"I say this above all ‒ at this Song Festival, I was not asked to give a classic speech, but to express greetings and thanks. I thanked the participants, and greeted the singers and musicians. This was particularly pertinent before [the song] "Tuljak", since it unites both parties (there is both a "Tuljak" dance, and a song of the same name, which both round off their respective festivals-ed.). This time, I learned a bit more about real estate developments and their goals in the area around the Song Festival Grounds, and I expressed the opinion that Lasnamäe's constructive development in the immediate vicinity of the stage should be slowed down, in order for us to celebrate here in the future," wrote Lukas.
Lukas gave Dance Festival speech as per status as a dancing participant
Whereas the Song Festival has traditionally been opened by the President and wound up by the Minister of Culture, the latter had not spoken before the Dance Festival until now, and was even less involved in the ceremony than this time. According to the organizers of the event, this time the exception arose from Lukas active status as a dancer at the event.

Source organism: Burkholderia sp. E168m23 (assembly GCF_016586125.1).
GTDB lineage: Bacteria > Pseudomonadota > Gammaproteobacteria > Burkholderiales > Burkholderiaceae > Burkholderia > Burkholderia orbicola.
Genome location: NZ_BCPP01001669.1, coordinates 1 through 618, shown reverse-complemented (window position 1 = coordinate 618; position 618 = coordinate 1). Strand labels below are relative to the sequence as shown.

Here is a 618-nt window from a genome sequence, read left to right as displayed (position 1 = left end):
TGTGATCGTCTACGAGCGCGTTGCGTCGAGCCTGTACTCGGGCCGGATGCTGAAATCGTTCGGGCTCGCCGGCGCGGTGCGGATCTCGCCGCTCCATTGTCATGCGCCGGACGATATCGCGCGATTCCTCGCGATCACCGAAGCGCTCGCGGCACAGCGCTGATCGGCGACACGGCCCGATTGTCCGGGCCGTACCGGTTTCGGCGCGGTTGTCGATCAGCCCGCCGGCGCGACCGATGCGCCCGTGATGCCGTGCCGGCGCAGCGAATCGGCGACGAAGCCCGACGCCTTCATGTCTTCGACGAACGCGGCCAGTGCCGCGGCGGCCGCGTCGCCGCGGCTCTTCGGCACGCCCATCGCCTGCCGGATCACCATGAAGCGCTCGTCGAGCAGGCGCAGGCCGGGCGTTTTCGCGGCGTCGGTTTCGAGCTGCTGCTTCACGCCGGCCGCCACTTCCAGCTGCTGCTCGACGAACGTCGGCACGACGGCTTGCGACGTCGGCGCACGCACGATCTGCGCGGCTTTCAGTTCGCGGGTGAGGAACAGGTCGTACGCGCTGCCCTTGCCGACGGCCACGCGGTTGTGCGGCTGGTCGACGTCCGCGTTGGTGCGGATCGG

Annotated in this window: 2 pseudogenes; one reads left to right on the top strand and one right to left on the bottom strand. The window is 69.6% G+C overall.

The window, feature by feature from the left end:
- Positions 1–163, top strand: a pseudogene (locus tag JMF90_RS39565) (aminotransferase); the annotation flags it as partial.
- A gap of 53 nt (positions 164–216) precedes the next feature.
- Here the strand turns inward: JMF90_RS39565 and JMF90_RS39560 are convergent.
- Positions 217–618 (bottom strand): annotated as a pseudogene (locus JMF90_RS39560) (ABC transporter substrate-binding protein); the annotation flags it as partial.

"It is a well-established tradition that the first performance of the dance festival will be opened by the Prime Minister (as it was this time, by Jüri Ratas-ed.). As the current Minister of Culture was also a dancer of the XX Dance Festival, he was given the opportunity to express his gratitude at the end of the third performance, after presenting laurels to dance collective leaders, and wishing to team up with the dancers," explained Weidebaum.
This gave Lukas the same opportunity as Jänes/Randjärv had had ten years ago at the Song Festival, when, in her role as an experienced conductor, she stepped in to conduct a song as noted above.
The original Tõnis Lukas speech at the Song Festival (in Estonian) is here.
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Editor: Andrew Whyte